The work with UNESCO and the World Bank has put Professor Brinkman into close contact with key movers and shakers from countries all over the world, paving the way for further collaborations.
“It’s just immediate contact at ministerial level for literally every single country in the world, so it’s an opportunity to develop really strategic, important networks that then enable me to build the research agenda in terms of international child development."
Professor Sally Brinkman
“But it’s also an opportunity for me to understand the needs of the different countries – the different challenges they face and what supports they may need.”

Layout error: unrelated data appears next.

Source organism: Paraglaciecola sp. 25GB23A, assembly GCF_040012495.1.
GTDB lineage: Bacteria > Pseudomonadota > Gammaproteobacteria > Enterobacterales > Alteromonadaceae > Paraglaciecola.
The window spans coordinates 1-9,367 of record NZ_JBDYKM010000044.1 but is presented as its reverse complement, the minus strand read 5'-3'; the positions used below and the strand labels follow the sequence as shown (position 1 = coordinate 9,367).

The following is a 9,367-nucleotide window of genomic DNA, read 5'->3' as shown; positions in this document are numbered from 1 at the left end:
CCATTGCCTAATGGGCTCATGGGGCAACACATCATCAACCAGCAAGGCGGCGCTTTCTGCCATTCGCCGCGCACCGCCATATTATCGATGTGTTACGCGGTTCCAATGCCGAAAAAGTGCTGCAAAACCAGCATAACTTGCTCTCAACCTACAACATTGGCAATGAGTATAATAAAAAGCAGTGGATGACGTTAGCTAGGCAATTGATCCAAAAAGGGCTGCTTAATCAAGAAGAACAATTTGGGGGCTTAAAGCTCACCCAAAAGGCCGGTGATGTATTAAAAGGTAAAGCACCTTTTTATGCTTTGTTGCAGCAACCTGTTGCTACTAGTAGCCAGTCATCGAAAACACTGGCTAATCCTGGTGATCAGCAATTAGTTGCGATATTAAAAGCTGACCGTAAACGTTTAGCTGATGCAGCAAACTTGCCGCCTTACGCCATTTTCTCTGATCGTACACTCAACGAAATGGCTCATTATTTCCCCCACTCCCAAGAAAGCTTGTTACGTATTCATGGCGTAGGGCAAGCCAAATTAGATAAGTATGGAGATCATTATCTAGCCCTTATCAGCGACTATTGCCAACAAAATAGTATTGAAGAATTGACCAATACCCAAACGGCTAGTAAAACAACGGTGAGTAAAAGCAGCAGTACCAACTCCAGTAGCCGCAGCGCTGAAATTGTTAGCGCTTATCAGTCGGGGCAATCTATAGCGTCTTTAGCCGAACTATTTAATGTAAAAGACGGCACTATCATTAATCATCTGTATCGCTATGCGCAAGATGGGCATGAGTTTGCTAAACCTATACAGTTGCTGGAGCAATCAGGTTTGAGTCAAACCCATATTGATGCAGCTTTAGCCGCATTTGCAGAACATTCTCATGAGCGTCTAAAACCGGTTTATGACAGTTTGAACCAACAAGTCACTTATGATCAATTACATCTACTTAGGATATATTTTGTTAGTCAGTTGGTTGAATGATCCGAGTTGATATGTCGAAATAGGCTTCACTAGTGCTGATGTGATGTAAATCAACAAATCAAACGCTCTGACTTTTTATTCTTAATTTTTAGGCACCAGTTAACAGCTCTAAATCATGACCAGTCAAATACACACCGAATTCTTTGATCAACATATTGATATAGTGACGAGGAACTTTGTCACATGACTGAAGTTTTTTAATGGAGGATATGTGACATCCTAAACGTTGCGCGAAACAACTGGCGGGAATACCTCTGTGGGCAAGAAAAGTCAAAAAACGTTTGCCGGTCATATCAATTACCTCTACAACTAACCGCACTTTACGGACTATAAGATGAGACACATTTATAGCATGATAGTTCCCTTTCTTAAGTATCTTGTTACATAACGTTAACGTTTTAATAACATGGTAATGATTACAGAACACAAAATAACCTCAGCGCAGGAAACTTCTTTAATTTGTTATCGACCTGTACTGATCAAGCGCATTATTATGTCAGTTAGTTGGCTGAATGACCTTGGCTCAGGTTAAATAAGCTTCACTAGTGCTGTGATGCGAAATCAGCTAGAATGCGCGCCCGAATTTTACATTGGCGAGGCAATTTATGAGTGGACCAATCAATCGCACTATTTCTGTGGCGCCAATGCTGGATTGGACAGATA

As difficult as it can be to work with countries whose political imperatives can change in the blink of an eye – as governments and individuals rise and fall – Professor Brinkman finds the work deeply rewarding.
“Clearly my own experiences growing up aren’t the same as the families in the countries where I’m working – many of them have completely different levels of poverty – but I do understand that if you have that base level of universal support, with targeted strategies on top of that, it’s going to help parents and communities better support their children,” Professor Brinkman said.
“I know from my own experience that the right kind of support at the right time in a child’s life can make all the difference – that’s what really drives me.”